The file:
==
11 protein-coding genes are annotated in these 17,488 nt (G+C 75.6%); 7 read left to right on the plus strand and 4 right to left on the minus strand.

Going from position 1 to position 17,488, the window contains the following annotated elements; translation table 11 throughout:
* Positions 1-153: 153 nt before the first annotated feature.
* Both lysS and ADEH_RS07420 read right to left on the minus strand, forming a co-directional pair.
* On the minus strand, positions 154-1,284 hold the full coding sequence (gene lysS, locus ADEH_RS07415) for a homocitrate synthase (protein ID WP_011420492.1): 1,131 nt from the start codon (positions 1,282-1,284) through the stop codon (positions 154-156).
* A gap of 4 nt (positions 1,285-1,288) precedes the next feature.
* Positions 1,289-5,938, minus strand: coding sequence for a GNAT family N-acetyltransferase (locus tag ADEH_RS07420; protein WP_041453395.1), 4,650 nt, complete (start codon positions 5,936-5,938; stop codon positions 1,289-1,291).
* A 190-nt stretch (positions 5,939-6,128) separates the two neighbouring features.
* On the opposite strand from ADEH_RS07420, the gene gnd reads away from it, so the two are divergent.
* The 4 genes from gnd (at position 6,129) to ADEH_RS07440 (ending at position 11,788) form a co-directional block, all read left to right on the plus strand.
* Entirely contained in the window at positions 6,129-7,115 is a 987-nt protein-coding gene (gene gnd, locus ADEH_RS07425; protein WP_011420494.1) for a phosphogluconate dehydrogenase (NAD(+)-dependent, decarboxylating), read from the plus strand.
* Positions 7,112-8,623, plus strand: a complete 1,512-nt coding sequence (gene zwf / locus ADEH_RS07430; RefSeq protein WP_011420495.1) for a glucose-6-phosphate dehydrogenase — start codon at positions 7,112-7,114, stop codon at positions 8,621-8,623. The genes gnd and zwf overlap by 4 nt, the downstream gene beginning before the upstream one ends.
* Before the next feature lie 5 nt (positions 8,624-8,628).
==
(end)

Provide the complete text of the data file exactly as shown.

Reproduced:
11 protein-coding genes are annotated in these 17,488 nt (G+C 75.6%); 7 read left to right on the plus strand and 4 right to left on the minus strand.

Going from position 1 to position 17,488, the window contains the following annotated elements; translation table 11 throughout:
* Positions 1-153: 153 nt before the first annotated feature.
* Both lysS and ADEH_RS07420 read right to left on the minus strand, forming a co-directional pair.
* On the minus strand, positions 154-1,284 hold the full coding sequence (gene lysS, locus ADEH_RS07415) for a homocitrate synthase (protein ID WP_011420492.1): 1,131 nt from the start codon (positions 1,282-1,284) through the stop codon (positions 154-156).
* A gap of 4 nt (positions 1,285-1,288) precedes the next feature.
* Positions 1,289-5,938, minus strand: coding sequence for a GNAT family N-acetyltransferase (locus tag ADEH_RS07420; protein WP_041453395.1), 4,650 nt, complete (start codon positions 5,936-5,938; stop codon positions 1,289-1,291).
* A 190-nt stretch (positions 5,939-6,128) separates the two neighbouring features.
* On the opposite strand from ADEH_RS07420, the gene gnd reads away from it, so the two are divergent.
* The 4 genes from gnd (at position 6,129) to ADEH_RS07440 (ending at position 11,788) form a co-directional block, all read left to right on the plus strand.
* Entirely contained in the window at positions 6,129-7,115 is a 987-nt protein-coding gene (gene gnd, locus ADEH_RS07425; protein WP_011420494.1) for a phosphogluconate dehydrogenase (NAD(+)-dependent, decarboxylating), read from the plus strand.
* Positions 7,112-8,623, plus strand: a complete 1,512-nt coding sequence (gene zwf / locus ADEH_RS07430; RefSeq protein WP_011420495.1) for a glucose-6-phosphate dehydrogenase — start codon at positions 7,112-7,114, stop codon at positions 8,621-8,623. The genes gnd and zwf overlap by 4 nt, the downstream gene beginning before the upstream one ends.
* Before the next feature lie 5 nt (positions 8,624-8,628).